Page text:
The Farm at Sunnyside: This was one of our most prolific bat fields.
And what about right now?
Nick Lapham, a conservationist and philanthropist, owns an organic vegetable farm in Virginia. He bought it in 2006.
There were bats everywhere.
That year, white-nose syndrome was first discovered in Upstate New York. Soon, it hit bats in Virginia.
We went from having them ubiquitous on the landscape to really over the course of two summers virtually gone.
Lapham lost a valuable farmhand.
As an organic farm, we can't spray chemical pesticides. So, nature is our front-line defense against insect pests. The decline of bats, there are studies that suggest it could mean billions of dollars in losses to U.S. agriculture.
He and other farmers, like Michigan apple grower Steve Tennes, have scrambled to find other ways to control pests.
Insects is really our number one issue, because nobody wants a worm in their apple.
Without the bats around, he has to wing it. For the apple maggot, sticky red balls are put out in early summer.
And so this bug thinks, hey, here's a nice big red apple. It lands on it to lay its eggs, and then it never flies away.
The pyramid kind of mirrors the look of a tree trunk.
Then there's this contraption, which the snout beetle likes to climb.
Eventually, it goes into this removable trap and gets trapped up in here.
This is a pheromone.
Finally, sexy smells leave the codling moth too dazed and confused to mate.
Therefore, there's no eggs laid on the apples.
None of this comes cheap.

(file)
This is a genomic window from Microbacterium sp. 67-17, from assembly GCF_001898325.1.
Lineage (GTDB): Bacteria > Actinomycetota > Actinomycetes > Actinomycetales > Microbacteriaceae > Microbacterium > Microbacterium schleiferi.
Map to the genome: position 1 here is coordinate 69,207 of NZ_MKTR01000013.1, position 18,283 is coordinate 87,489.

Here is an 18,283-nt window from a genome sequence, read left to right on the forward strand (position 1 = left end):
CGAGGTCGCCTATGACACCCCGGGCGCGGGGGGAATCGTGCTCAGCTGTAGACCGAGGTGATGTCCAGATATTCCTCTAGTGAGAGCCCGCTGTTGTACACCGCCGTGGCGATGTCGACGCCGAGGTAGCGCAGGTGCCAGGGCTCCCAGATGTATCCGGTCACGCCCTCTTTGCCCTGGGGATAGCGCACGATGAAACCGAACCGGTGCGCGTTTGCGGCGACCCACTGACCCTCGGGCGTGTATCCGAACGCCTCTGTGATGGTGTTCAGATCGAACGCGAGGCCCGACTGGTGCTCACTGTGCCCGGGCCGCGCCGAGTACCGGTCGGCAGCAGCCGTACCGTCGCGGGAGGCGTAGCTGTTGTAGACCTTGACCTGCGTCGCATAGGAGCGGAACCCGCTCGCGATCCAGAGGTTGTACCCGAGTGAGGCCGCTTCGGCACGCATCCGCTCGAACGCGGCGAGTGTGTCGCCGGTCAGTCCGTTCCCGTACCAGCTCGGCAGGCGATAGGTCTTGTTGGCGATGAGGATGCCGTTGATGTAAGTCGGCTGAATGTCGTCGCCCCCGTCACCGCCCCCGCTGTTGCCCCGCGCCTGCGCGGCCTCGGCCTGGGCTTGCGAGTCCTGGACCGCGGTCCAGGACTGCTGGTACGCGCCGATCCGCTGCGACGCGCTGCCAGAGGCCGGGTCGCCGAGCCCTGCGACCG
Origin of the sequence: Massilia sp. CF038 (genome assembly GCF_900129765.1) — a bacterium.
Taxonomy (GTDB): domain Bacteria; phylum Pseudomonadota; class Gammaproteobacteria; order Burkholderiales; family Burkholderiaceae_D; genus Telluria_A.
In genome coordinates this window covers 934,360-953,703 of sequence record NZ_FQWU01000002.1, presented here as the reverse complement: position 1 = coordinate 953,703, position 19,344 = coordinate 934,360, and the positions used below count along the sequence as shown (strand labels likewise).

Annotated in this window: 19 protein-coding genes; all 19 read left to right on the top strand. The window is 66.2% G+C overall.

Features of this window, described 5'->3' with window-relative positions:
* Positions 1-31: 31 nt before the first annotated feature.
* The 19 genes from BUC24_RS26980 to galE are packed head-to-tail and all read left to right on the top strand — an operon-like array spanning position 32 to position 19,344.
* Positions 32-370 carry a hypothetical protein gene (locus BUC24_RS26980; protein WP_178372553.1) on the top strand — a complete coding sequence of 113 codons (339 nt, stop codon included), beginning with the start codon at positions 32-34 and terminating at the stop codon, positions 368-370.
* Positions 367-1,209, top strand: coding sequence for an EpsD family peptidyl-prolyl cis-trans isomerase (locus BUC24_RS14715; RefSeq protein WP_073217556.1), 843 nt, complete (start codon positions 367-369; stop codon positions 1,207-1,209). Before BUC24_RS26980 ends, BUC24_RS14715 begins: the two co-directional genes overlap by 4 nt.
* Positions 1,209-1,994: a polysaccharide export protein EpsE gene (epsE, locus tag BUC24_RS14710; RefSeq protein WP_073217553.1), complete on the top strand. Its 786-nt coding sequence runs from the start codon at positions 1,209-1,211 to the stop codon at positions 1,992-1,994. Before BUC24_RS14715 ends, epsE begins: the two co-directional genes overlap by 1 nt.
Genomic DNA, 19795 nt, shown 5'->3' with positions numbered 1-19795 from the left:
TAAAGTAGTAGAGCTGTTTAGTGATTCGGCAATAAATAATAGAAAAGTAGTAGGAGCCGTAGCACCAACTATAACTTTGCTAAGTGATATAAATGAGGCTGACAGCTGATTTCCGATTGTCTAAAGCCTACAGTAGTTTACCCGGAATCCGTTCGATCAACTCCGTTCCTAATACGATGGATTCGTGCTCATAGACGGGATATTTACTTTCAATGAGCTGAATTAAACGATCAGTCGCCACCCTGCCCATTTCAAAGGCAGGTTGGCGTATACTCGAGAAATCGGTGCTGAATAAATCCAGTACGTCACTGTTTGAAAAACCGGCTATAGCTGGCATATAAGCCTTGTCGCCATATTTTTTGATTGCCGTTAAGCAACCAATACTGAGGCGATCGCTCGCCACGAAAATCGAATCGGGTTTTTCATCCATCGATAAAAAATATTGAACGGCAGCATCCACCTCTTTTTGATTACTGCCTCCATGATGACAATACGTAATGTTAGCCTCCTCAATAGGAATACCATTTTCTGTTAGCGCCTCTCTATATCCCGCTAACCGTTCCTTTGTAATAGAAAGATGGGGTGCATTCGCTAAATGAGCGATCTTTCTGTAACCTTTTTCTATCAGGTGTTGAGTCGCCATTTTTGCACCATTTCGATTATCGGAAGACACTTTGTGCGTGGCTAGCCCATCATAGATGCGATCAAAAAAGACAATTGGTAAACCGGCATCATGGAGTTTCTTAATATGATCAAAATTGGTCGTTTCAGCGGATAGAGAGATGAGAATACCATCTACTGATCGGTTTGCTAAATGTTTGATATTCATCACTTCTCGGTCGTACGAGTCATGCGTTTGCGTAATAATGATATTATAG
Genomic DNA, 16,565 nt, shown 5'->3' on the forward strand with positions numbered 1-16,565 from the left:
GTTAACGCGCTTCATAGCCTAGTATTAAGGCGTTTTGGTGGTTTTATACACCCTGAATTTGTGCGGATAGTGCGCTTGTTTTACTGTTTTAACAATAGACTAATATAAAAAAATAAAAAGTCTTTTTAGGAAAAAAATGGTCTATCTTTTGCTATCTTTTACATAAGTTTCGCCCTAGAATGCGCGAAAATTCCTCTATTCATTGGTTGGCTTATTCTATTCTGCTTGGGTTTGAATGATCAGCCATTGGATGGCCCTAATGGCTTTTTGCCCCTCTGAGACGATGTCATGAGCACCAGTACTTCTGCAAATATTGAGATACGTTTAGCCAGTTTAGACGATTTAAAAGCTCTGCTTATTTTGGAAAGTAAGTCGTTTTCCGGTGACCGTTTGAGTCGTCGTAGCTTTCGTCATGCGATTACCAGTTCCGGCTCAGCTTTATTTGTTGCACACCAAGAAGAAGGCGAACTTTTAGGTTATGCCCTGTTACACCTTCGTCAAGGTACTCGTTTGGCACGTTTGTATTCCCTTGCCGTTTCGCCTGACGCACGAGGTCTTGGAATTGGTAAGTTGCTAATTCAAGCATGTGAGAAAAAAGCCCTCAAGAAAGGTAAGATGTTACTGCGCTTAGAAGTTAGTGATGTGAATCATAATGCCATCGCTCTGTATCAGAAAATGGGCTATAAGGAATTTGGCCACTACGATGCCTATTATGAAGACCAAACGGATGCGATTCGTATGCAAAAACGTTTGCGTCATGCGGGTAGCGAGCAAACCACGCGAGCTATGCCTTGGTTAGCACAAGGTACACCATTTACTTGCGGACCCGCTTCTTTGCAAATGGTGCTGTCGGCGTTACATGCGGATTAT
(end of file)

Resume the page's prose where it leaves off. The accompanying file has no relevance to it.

It does add up a lot. Bats by far are the most economical insect management device.
How do we value nature?
Environmental economist Eyal Frank tries to measure what exactly we lose when we lose a species.
How much is it worth for you to preserve polar bears or pandas or butterflies?
Why do we need to put a dollar value on a panda or a butterfly?
If we don't inform those policy discussions about what is the value of a species, we're essentially implicitly assuming a value of zero.
The sudden loss of bats, though, can show how nature adds value. First, in the year or so following white-nose syndrome's arrival in a county, farmers revenues plunge about 50 percent.
Because they have fewer products to sell and or they just have lower-quality product, and they receive a lower price for it.
Insurance claims for insect damage shoot up 30-fold. Then, like organic farmers, conventional farmers seem to adjust pest control strategies, and expenses go up.
There is a very big increase in insecticide use.
Which has downstream effects for human health.
Because they are toxic by design. And I find that indeed infant mortality rates go up. And I can mostly attribute that to the births that are conceived during the pesticide application season between April and July.
It's a butterfly effect of sorts. But instead of a butterfly flaps its wings, of course, it's bats not flapping theirs.
Other studies have estimated the harm to humans when whales, bees, sea stars, and other parts of the ecosystem disappear.
In the case of sea stars, the role that they play in supporting fisheries, in the case of bats, the role that they play in supporting agriculture, massive potential impacts for which we are really not prepared.
Some might worry this suggests a species with no documented economic contributions isn't worth saving. But that's not the right takeaway, says economist Frank. Ecosystems are complex and interconnected.
Imagine you get on a plane and you and you start unscrewing randomly screws here and there. How many can you take out before the plane stops getting you from destination A to B safely?
Biologist Frick agrees.
For too long, people have thought that conservation is sort of this altruistic exercise, when, really ,it is part and parcel to our species being able to persist on this planet.
One, two, three. There they go, back off into the forest to hunt for insects.
For the "PBS NewsHour," I'm Catherine Rampell.
All right, good job, team.